Wednesday, August 14, 2013

Obedience Restores Creation

Adam and Eve

“In the beginning God created heavens and the earth. … God said, “Let there be light”; and there was light” (Gen 1:1, 3). God spoke and it was made. There was no resistance, no struggle. All of creation was obedient to His word.

“Let us make man in our image, after our likeness; … So God created man in his own image, in the image of God he created them. Male and female he created them” (1:26, 27). Man is created in the image of God—man is a reflection of the divine image. Man, like all things, came to be without struggle. His intelligence reflected divine intelligence, his power the divine power, and his love divine love.

Man sinned; he did not obey God. He saw what was forbidden him as “a delight to the eyes” (3:6). The woman took the fruit without struggle, the man did too. “You cannot serve God and mammon” (Mt 6:24b). They obeyed desire without resistance. Both man and woman transgressed God's will—the first struggle in creation. While man was given Eden so he might “till it and keep it” (2:15), his labor was without resistance. The first struggle was disobedience.

God then questioned, “Who told you that you were naked? Have you eaten of the tree which I commanded you not to eat?” (3:11). Man struggled further. He blamed the woman. She blamed the serpent. There was no acceptance of guilt, no self-accusations, no obedience. But God did not destroy when He punished them. They remained intact. God did not deform them—they remained a reflection of His image.

Man, however, would now reflect his disobedience in his life as well. His work would now reflect the struggle of disobedience. The soil would resist his will. Even his own body would resist his will. Work that was once necessary now became necessary and difficult. This was to teach man what sin is by analogy—the resistance of the world to us is a reflection of our resistance to God.

God did not destroy man: an act of love. God promised us a savior and salvation from disobedience: a second act of love. Thirdly, God clothed man and woman. He did not send them out in shame, but clothed them. Nakedness became shameful to them, since sin is a source of shame. They carried with them the guilt of their sin, but they were not exposed to shame by God. They were allowed to toil in confidence that their hard work would produce fruit and they were to enjoy the fruit of their labor without being exposed to shame. “Above all hold unfailingly to your love for one another, since love covers a multitude of sins” (1 Pet 4:8).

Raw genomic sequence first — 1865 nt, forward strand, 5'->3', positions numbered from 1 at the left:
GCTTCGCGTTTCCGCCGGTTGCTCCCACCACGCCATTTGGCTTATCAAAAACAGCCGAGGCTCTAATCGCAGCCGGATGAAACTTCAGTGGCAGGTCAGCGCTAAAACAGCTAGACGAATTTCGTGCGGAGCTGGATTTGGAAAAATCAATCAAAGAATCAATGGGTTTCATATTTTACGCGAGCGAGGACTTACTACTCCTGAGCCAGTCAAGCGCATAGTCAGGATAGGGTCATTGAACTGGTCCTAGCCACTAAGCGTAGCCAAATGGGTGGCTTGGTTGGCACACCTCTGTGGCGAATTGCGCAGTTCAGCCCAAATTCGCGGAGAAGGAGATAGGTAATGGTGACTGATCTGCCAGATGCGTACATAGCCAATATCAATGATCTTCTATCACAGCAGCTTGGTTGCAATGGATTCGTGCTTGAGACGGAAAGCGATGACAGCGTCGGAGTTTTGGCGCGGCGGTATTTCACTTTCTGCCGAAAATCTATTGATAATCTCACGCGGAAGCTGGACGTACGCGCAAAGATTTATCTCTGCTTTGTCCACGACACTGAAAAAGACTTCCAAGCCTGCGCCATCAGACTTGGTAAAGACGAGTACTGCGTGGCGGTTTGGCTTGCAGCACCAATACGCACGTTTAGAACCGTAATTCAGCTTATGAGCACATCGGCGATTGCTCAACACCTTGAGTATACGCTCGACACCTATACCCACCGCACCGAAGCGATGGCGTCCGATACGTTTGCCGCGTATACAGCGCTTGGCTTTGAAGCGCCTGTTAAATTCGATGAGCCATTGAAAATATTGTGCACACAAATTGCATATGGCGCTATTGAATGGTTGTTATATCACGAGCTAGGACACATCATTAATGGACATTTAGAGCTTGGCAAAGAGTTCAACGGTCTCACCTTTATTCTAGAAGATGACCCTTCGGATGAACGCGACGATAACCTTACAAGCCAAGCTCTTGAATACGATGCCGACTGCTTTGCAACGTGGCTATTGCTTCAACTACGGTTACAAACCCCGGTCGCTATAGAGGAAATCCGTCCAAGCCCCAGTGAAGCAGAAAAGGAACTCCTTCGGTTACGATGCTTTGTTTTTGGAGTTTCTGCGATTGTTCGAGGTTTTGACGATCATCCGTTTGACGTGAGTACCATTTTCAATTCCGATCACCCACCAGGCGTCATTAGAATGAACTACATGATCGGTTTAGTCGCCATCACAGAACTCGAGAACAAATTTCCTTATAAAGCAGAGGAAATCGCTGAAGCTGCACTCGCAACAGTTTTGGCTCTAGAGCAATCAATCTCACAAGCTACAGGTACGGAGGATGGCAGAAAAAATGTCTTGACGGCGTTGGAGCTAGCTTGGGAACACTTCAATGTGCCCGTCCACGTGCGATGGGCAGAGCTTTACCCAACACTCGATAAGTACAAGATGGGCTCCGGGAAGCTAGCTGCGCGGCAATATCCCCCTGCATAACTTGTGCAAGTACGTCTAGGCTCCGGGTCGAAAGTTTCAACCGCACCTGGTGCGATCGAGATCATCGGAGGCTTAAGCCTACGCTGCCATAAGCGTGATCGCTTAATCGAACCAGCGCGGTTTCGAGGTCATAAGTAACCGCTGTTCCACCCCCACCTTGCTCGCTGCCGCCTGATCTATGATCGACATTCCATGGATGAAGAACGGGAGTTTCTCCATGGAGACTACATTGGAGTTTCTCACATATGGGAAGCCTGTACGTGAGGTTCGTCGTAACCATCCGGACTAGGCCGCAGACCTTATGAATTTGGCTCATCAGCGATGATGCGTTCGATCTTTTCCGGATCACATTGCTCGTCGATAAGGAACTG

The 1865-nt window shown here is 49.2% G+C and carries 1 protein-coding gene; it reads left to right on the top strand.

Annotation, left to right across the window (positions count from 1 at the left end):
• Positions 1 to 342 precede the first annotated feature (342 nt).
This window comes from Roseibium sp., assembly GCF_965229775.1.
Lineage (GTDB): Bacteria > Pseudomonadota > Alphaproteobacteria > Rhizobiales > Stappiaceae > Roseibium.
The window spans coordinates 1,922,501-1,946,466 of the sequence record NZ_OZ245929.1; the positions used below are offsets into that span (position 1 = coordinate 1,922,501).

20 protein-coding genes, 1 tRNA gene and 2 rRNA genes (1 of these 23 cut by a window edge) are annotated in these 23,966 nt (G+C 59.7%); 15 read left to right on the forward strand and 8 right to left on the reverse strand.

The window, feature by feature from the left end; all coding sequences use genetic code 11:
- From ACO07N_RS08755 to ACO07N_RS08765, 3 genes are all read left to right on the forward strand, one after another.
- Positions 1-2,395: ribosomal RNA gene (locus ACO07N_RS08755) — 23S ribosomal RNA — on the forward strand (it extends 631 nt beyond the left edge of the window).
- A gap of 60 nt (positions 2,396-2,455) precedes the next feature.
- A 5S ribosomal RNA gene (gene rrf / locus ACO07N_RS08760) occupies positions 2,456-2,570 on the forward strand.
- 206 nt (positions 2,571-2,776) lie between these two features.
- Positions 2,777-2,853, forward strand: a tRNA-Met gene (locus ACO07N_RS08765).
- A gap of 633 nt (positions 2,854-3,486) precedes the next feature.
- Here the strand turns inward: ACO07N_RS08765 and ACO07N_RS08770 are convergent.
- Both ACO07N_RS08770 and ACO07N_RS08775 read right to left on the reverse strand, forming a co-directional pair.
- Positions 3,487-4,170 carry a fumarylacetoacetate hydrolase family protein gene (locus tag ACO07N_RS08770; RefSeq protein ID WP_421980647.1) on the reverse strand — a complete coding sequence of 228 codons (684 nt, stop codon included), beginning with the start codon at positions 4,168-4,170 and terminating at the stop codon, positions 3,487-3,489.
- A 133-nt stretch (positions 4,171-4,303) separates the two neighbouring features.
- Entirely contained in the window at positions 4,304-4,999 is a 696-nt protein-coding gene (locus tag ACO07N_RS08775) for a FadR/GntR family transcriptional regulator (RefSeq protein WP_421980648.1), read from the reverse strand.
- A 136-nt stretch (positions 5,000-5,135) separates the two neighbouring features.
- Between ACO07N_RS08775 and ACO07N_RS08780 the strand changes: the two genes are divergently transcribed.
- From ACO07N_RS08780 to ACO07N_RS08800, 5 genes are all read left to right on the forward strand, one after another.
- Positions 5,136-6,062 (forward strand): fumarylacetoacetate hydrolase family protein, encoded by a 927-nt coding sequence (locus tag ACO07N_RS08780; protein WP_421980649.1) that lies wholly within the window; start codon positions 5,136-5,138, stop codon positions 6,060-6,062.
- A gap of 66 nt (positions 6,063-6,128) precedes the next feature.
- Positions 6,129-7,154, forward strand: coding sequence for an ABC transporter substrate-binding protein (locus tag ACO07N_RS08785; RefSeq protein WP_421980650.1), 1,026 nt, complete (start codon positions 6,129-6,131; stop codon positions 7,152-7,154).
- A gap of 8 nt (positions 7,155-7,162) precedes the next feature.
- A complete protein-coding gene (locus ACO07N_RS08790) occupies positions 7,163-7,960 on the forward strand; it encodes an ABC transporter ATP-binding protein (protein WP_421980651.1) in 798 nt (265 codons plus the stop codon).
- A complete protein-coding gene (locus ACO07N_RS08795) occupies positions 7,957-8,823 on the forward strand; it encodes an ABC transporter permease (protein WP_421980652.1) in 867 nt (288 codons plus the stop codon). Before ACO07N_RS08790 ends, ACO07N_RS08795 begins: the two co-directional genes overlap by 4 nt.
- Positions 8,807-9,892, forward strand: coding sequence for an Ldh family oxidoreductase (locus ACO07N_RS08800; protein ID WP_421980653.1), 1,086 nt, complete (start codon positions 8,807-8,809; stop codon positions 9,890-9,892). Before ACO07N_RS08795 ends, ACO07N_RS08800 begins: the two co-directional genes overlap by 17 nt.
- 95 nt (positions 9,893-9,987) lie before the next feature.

God showed how one's love for another covers the sin of another. God promised that love not only protects one from shame but restores creation to its original state. “Neither do I condemn you; go, and do not sin again” (Jn 8:11). Love compels one to forgive, it restores the other, and it demands reciprocity—obedience—to be complete. God has given us this. To love is to obey. To obey is to carry out God's work. To carry out God's work is to share in the fruit of that work, now and forever. We have hope in all of these things through Jesus Christ.


Jesus and Mary

How? Jesus' life began by the simple “yes” of a virgin. God sent His angel to her, bearing His Word. Her “yes” was perfect obedience. There was no struggle—creation as it originally was. Christ came into this world through the cooperation of a woman with God. “Do two walk together, unless the have made an appointment? … Surely God does nothing without revealing his secret to his servants the prophets” (Amos 3:3, 7). “Behold I am the handmaid of the Lord; let it be to me according to your word” (Lk 1:38). Mary is the servant, the God-bearer, and the obedient one. She is the new Eve because through Eve, “mother of all living” (Gen 3:20), disobedience entered creation. Through the new Eve obedience brought forth the savior. She became by her obedience to His will the “mother of all living” in the Spirit. God sought a humble woman to walk with Him, to bear the fruit of trust, love, and obedience and share in the glory of His Son's mission.